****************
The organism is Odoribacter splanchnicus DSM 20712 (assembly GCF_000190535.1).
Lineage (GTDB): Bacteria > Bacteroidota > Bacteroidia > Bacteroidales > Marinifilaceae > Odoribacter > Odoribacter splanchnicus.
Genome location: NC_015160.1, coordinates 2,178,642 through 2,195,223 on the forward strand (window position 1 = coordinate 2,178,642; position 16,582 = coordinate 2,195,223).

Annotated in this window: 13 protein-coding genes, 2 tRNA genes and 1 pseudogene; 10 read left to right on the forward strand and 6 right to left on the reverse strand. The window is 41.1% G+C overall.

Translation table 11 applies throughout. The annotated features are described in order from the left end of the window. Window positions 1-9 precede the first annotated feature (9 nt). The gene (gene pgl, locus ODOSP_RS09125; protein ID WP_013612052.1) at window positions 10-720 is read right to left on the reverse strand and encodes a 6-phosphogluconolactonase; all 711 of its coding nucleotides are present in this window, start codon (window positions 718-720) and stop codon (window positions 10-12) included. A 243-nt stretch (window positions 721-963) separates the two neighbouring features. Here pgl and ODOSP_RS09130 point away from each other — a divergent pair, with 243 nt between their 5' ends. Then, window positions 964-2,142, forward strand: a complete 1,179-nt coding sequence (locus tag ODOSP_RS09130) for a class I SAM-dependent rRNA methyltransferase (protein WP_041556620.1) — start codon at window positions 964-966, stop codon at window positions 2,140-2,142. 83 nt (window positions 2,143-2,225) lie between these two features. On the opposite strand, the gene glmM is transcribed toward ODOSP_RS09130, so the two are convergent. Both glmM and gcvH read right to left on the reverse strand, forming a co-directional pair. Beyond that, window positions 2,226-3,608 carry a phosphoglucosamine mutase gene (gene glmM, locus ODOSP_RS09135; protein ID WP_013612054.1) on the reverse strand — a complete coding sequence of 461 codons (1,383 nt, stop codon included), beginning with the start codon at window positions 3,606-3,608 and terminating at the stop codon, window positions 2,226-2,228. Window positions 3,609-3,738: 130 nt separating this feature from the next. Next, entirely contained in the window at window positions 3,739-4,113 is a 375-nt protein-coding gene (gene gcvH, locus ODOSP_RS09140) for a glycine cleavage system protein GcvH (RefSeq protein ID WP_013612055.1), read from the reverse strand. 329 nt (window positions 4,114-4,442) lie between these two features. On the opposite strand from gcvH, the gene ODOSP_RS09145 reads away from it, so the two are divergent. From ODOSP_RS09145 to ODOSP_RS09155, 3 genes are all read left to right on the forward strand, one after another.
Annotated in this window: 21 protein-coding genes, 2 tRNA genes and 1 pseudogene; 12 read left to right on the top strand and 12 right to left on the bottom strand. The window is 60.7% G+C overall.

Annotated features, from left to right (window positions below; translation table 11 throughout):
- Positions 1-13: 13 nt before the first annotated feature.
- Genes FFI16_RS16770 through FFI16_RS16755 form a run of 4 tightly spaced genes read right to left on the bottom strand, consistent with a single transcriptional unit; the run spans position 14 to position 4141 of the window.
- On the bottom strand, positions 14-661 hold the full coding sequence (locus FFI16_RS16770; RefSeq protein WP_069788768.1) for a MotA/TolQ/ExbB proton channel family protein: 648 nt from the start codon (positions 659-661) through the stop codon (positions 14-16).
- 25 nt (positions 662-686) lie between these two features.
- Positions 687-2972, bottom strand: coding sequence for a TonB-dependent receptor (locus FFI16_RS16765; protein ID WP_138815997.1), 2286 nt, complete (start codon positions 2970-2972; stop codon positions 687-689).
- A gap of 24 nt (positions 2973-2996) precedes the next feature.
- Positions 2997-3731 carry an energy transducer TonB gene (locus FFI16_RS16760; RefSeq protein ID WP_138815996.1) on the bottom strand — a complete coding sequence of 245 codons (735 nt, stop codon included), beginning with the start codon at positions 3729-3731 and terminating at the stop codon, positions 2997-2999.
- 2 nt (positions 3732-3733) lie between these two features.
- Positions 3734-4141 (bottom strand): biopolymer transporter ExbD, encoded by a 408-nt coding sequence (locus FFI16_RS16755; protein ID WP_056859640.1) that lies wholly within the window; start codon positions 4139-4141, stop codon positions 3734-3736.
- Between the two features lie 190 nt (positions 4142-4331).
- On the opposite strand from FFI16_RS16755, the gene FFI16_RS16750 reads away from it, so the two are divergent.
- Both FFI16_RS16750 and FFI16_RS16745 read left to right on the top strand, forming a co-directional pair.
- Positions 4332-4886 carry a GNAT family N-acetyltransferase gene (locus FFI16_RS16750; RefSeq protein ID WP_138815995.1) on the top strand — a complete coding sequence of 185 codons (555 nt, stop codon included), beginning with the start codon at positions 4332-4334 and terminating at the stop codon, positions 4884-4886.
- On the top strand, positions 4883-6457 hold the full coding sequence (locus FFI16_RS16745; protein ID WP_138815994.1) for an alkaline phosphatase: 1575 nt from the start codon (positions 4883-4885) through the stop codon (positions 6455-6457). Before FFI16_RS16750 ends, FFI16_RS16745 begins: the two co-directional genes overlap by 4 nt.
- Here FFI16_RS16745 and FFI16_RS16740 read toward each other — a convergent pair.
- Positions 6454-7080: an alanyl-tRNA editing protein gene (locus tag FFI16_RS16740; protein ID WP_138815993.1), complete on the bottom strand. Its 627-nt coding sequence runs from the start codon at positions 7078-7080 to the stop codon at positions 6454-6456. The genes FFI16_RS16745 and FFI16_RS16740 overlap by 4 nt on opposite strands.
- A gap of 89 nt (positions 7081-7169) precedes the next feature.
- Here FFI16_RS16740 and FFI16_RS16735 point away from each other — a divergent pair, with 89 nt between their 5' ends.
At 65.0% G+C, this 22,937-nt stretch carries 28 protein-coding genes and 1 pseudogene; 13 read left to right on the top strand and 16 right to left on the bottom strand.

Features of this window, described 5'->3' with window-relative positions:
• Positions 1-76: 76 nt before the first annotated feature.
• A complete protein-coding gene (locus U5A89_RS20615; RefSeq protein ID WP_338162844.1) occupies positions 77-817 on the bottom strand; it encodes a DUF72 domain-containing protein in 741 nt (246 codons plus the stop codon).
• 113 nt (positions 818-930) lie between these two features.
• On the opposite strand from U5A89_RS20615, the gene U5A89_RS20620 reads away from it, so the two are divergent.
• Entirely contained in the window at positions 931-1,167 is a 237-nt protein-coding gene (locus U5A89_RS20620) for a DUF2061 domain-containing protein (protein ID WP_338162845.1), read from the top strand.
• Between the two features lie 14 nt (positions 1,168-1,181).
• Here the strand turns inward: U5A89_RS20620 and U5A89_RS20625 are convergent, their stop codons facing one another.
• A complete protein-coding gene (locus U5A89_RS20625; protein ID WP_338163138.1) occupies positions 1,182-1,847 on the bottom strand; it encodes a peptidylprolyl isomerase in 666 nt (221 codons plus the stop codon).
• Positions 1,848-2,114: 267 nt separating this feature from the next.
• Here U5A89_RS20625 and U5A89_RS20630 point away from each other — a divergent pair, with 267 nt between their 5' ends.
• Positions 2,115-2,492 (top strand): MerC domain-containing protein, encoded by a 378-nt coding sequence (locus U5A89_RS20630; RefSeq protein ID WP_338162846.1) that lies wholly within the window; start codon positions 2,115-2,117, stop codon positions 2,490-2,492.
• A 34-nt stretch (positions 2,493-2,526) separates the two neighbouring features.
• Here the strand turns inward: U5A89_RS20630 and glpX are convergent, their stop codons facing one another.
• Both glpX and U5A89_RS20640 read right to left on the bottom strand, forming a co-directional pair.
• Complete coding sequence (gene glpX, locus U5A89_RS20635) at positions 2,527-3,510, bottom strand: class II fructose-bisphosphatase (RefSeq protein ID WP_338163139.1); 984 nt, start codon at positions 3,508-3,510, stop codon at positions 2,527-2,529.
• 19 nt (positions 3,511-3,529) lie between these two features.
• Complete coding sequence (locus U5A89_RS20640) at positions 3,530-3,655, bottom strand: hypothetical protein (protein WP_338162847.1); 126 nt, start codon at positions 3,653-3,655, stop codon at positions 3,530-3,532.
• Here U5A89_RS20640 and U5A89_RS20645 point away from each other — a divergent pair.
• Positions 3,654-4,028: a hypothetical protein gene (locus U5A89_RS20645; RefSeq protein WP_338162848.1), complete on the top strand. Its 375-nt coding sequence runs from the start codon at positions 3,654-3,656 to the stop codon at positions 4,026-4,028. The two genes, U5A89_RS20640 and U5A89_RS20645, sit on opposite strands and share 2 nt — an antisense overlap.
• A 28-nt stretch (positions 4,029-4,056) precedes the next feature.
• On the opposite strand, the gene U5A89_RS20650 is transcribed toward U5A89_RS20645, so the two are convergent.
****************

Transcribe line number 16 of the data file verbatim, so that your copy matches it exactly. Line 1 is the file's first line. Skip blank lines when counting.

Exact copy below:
- Positions 3734-4141 (bottom strand): biopolymer transporter ExbD, encoded by a 408-nt coding sequence (locus FFI16_RS16755; protein ID WP_056859640.1) that lies wholly within the window; start codon positions 4139-4141, stop codon positions 3734-3736.